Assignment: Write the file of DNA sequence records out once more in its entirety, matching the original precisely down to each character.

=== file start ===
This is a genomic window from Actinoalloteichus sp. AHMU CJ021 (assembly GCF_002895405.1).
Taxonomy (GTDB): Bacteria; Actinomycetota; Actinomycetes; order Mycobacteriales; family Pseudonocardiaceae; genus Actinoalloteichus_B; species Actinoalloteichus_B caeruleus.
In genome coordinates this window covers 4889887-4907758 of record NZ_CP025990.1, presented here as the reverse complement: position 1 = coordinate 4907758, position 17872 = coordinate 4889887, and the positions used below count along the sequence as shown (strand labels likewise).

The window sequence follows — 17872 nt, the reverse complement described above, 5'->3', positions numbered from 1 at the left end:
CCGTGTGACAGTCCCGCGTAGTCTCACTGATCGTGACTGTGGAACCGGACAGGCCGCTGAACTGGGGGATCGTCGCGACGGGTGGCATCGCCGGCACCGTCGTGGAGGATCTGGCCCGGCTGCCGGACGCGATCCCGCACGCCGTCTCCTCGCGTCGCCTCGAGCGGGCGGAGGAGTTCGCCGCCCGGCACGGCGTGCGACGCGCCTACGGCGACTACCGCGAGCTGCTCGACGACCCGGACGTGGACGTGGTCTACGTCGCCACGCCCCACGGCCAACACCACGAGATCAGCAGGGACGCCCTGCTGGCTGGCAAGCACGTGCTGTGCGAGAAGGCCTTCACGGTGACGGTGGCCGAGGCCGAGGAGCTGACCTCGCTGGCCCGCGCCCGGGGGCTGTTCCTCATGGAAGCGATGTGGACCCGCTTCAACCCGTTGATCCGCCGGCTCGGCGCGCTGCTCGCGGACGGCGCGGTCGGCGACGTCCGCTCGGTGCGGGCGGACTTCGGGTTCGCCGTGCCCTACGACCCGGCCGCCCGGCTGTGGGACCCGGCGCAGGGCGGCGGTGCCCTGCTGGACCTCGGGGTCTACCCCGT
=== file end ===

This is a genomic window from Actinoalloteichus sp. AHMU CJ021 (assembly GCF_002895405.1).
Taxonomy (GTDB): Bacteria; Actinomycetota; Actinomycetes; order Mycobacteriales; family Pseudonocardiaceae; genus Actinoalloteichus_B; species Actinoalloteichus_B caeruleus.
In genome coordinates this window covers 4889887-4907758 of record NZ_CP025990.1, presented here as the reverse complement: position 1 = coordinate 4907758, position 17872 = coordinate 4889887, and the positions used below count along the sequence as shown (strand labels likewise).

The window sequence follows — 17872 nt, the reverse complement described above, 5'->3', positions numbered from 1 at the left end:
CCGTGTGACAGTCCCGCGTAGTCTCACTGATCGTGACTGTGGAACCGGACAGGCCGCTGAACTGGGGGATCGTCGCGACGGGTGGCATCGCCGGCACCGTCGTGGAGGATCTGGCCCGGCTGCCGGACGCGATCCCGCACGCCGTCTCCTCGCGTCGCCTCGAGCGGGCGGAGGAGTTCGCCGCCCGGCACGGCGTGCGACGCGCCTACGGCGACTACCGCGAGCTGCTCGACGACCCGGACGTGGACGTGGTCTACGTCGCCACGCCCCACGGCCAACACCACGAGATCAGCAGGGACGCCCTGCTGGCTGGCAAGCACGTGCTGTGCGAGAAGGCCTTCACGGTGACGGTGGCCGAGGCCGAGGAGCTGACCTCGCTGGCCCGCGCCCGGGGGCTGTTCCTCATGGAAGCGATGTGGACCCGCTTCAACCCGTTGATCCGCCGGCTCGGCGCGCTGCTCGCGGACGGCGCGGTCGGCGACGTCCGCTCGGTGCGGGCGGACTTCGGGTTCGCCGTGCCCTACGACCCGGCCGCCCGGCTGTGGGACCCGGCGCAGGGCGGCGGTGCCCTGCTGGACCTCGGGGTCTACCCCGT